NEWS
By Charles Campbell | March 23, 2011
While the news media concentrates on Japan's nuclear problems, we in the United States face a devastating financial "tsunami" of our own. We are currently looking at unbridled government deficits of at least $1 trillion per year as Congress haggles over extending the debt limit — now at about $14 trillion — and offers minuscule cost reductions. As we engage in military action in Libya, we cannot continue to add hundreds of billions of dollars per year to the deficit in unending Middle East wars.
NEWS
By Gal Luft | September 7, 2008
No energy policy proposal has caused more acrimony or political gridlock preventing major progress toward energy security than domestic oil drilling in the Arctic National Wildlife Refuge and the Outer Continental Shelf. Liberals and environmentalists who oppose tapping into America's oil reserves in Alaska and offshore invoke the need to protect America's pristine lands and coasts. Republicans - led by Sen. John McCain and his running mate, Alaska Gov. Sarah Palin - see nature conservation as a lower priority in the face of high gasoline prices and dangerous dependence on oil coming from some of the world's worst regimes.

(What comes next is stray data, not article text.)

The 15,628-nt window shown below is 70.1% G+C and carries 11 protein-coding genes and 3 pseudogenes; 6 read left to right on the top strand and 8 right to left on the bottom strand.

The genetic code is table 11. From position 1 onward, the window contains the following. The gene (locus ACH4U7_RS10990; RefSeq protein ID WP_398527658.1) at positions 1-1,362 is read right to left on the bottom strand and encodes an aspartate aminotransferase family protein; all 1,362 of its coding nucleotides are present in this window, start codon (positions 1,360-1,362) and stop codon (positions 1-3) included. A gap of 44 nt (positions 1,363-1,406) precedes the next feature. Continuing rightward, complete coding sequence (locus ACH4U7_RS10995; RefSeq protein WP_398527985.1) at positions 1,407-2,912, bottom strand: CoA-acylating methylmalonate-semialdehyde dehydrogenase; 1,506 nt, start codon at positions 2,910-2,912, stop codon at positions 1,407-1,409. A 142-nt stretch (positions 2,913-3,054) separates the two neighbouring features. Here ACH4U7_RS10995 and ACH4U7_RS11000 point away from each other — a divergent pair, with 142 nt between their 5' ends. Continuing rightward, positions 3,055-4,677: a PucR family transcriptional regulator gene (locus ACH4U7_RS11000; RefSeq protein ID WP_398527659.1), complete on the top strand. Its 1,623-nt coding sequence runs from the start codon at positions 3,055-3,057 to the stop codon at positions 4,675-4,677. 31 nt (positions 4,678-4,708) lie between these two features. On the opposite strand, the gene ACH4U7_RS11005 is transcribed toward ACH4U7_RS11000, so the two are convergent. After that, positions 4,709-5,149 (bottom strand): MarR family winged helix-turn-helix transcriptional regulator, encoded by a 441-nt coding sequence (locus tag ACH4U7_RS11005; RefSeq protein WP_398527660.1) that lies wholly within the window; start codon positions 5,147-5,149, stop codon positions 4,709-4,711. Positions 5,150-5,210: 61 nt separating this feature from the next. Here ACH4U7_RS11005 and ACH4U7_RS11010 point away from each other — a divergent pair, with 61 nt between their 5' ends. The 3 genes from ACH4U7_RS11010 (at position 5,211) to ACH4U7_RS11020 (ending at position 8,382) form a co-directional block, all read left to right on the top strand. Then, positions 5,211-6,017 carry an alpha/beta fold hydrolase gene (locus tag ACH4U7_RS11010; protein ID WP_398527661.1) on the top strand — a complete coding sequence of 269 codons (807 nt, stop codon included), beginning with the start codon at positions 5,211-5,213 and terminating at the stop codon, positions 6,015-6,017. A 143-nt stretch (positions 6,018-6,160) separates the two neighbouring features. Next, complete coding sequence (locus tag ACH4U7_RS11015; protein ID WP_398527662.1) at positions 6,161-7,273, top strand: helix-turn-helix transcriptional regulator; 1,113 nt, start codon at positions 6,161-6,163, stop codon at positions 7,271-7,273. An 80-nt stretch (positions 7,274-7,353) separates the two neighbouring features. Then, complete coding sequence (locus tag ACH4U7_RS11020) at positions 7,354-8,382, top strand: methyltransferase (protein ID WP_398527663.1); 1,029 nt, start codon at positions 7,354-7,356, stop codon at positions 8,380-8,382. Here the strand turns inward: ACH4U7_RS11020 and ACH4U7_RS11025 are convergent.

NEWS
By JANIS M. LAWRENCE | June 21, 1995
East Sandwich, Mass.-- Mexico is not tottering on the brink of financial collapse, despite current reporting. In the words of former President Carlos Salinas de Gortari, Mexico is an ''oil . . . world power.''According to data published by the Bank of Mexico and the U.S. Department of the Interior, the Mexican government's proven oil reserves are the eighth-largest in the world. Mexico's oil reserves are 100 percent greater than those of the United States and more than 1,000 percent greater than those of the United Kingdom.
NEWS
November 16, 2012